Fraudsters love to come up with new methods to commit fraud, launder money, or steal money. A growing number of fraudsters also impersonate real customers for getting access to their accounts.
As more and more transactions happen online today, businesses are facing a number of threats such as card fraud, phishing attacks, and electronic transfer fraud. This constant wave of fraud impacts business growth, and impacts the level of trust customers have in businesses.
To fight against fraud, Identity verification and identity identification services need to be implemented. Moreover, these services help businesses comply with regulatory guidelines. But, there are some key differences between identity verification and identity identification.
In this blog, we’ll cover identity verification vs identity identification. Let’s go over them and what they mean for businesses.
Identity identification is the process of checking if the person actually is who they claim to be. It’s the act of identifying individuals by checking their photographs, and personal information in ID documents.
This can be as simple and quick as showing an ID badge when visiting a government office, or showing identity documents when buying something age-restricted.
In online environments, the identity identification process is a bit different. Customers are asked to prove their identity by entering personal information alongside their payment details. All this information helps organizations verify if the information presented is correct or not.
For low-value transactions or organizations that are comfortable with a higher level of risk, this is enough due diligence. But, with the level of ID theft fraud growing every year, normal identification methods aren’t enough. More sophisticated methods of verifying identity should be in place to deter fraudsters.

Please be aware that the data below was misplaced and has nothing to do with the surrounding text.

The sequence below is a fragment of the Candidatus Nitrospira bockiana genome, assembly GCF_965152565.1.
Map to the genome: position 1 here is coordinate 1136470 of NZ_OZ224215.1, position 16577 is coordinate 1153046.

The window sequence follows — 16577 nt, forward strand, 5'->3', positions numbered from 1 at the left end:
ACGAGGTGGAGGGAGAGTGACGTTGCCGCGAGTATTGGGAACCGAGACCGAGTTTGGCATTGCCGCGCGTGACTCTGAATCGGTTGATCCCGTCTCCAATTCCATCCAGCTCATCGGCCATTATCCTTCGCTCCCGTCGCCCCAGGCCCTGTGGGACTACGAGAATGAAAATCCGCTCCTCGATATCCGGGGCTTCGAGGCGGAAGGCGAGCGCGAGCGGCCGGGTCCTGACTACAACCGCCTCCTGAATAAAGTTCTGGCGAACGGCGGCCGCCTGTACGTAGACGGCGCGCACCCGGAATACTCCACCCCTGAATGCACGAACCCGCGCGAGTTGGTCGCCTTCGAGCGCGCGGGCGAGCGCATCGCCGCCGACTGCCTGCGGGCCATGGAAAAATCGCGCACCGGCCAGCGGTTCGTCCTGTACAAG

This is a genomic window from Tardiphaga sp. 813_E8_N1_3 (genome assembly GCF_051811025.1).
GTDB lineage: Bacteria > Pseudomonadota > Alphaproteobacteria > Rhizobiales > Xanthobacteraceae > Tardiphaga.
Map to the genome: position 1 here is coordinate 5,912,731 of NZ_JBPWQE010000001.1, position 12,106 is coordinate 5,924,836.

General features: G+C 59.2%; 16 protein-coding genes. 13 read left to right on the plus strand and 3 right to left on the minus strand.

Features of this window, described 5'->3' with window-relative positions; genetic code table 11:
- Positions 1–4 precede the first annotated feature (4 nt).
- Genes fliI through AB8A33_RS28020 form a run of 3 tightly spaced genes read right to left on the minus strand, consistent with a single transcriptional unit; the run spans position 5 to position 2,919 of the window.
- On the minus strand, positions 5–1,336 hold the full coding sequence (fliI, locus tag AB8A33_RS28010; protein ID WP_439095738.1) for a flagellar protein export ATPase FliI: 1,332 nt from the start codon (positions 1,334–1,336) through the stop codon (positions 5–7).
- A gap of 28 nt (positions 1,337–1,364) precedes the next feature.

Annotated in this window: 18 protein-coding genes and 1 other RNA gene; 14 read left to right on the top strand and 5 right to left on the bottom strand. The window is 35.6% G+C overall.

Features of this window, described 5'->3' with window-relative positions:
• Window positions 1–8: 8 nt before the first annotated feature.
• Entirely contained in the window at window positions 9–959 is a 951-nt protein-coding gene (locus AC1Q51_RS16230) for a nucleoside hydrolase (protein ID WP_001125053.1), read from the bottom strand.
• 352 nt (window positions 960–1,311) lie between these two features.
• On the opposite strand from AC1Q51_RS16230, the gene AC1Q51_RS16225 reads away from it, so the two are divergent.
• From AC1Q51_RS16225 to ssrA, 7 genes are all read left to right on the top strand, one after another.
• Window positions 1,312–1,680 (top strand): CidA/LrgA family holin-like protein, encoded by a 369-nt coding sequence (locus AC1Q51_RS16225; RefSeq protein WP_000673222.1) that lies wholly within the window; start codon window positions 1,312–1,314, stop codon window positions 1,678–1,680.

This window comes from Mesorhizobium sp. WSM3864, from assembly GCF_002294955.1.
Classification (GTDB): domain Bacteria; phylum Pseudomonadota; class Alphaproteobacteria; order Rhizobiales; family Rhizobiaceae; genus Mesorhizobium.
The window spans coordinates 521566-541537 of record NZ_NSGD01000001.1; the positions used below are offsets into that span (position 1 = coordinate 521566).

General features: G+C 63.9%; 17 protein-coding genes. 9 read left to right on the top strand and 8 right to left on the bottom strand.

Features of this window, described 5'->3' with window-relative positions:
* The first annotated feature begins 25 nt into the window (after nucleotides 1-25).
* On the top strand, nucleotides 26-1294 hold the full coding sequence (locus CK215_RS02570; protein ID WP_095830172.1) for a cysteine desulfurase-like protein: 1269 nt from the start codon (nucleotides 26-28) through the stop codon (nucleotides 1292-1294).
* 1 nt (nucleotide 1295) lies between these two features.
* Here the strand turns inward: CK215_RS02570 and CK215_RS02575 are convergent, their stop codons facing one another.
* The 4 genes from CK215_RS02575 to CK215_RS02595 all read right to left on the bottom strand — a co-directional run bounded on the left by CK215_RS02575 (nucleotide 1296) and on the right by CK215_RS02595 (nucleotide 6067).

To ensure a higher level of security and to comply with ID regulations, it’s not enough to make decisions using user-submitted information. In simple words, it means that the information provided by customers needs to be verified against another source. This will help organizations understand if a real person is submitting the information, or if a fraudster trying to trick the organization.
Digital identity verification services help organizations to verify identity information available in the ID documents that are submitted by customers. This data is compared from an issuing source, like the DMV. Comparing information available from a third party, or verified data sets can reduce the risk of identity theft taking place.
In this increasingly digital environment, organizations may need to verify a customer’s identity almost every day. Especially when it comes to onboarding new customers. Verifying a customer’s identity is crucial when they want to open a new account, make a high-value transaction, or access age restricted-services. Identity verification is often used by organizations that have stricter security standards. Banking and financial industries have higher security standards.
With more than 1.2 billion personally identifiable information records available on the dark web, it’s a major risk to allow customers to onboard without verifying their information. Onboarding people without verifying their identities can lead to huge losses for banks, can put other customers at risk of exposure, and break the existing trust value of an organization.
In doing so, the level of security increases in line with the number of checks performed. Every security check needs to be done with a particular target in mind. This is one of the best ways to reduce the risks of fraud and build a certain level of trust in the industry.
Customer ID identification and ID verification methods should have the perfect balance between stringent, and easy-to-follow. Ensuring perfect fraud prevention and customer experience.